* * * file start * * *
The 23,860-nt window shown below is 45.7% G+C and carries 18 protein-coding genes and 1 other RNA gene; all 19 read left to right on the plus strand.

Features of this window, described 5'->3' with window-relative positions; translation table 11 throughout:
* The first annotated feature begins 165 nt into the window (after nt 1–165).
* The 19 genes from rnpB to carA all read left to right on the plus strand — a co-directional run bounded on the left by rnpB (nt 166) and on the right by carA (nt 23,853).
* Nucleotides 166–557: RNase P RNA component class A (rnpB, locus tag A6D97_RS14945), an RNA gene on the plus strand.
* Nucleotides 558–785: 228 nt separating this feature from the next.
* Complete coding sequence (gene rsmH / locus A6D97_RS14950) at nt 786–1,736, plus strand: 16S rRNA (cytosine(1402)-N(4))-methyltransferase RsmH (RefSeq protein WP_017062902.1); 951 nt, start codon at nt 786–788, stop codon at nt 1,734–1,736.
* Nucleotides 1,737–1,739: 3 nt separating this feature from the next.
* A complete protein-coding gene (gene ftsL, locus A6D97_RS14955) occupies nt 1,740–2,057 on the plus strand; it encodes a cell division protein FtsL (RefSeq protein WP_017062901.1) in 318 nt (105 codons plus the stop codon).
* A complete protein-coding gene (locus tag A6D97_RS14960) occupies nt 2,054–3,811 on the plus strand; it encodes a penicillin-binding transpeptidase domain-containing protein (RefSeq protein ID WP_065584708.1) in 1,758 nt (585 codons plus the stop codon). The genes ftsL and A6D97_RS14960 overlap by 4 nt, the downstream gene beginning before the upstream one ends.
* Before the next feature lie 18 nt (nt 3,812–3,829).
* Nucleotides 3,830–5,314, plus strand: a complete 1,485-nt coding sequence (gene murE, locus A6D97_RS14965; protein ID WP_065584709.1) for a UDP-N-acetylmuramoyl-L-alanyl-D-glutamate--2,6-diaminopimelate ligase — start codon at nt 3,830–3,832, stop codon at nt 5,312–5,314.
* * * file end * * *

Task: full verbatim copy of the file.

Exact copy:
The 23,860-nt window shown below is 45.7% G+C and carries 18 protein-coding genes and 1 other RNA gene; all 19 read left to right on the plus strand.

Features of this window, described 5'->3' with window-relative positions; translation table 11 throughout:
* The first annotated feature begins 165 nt into the window (after nt 1–165).
* The 19 genes from rnpB to carA all read left to right on the plus strand — a co-directional run bounded on the left by rnpB (nt 166) and on the right by carA (nt 23,853).
* Nucleotides 166–557: RNase P RNA component class A (rnpB, locus tag A6D97_RS14945), an RNA gene on the plus strand.
* Nucleotides 558–785: 228 nt separating this feature from the next.
* Complete coding sequence (gene rsmH / locus A6D97_RS14950) at nt 786–1,736, plus strand: 16S rRNA (cytosine(1402)-N(4))-methyltransferase RsmH (RefSeq protein WP_017062902.1); 951 nt, start codon at nt 786–788, stop codon at nt 1,734–1,736.
* Nucleotides 1,737–1,739: 3 nt separating this feature from the next.
* A complete protein-coding gene (gene ftsL, locus A6D97_RS14955) occupies nt 1,740–2,057 on the plus strand; it encodes a cell division protein FtsL (RefSeq protein WP_017062901.1) in 318 nt (105 codons plus the stop codon).
* A complete protein-coding gene (locus tag A6D97_RS14960) occupies nt 2,054–3,811 on the plus strand; it encodes a penicillin-binding transpeptidase domain-containing protein (RefSeq protein ID WP_065584708.1) in 1,758 nt (585 codons plus the stop codon). The genes ftsL and A6D97_RS14960 overlap by 4 nt, the downstream gene beginning before the upstream one ends.
* Before the next feature lie 18 nt (nt 3,812–3,829).
* Nucleotides 3,830–5,314, plus strand: a complete 1,485-nt coding sequence (gene murE, locus A6D97_RS14965; protein ID WP_065584709.1) for a UDP-N-acetylmuramoyl-L-alanyl-D-glutamate--2,6-diaminopimelate ligase — start codon at nt 3,830–3,832, stop codon at nt 5,312–5,314.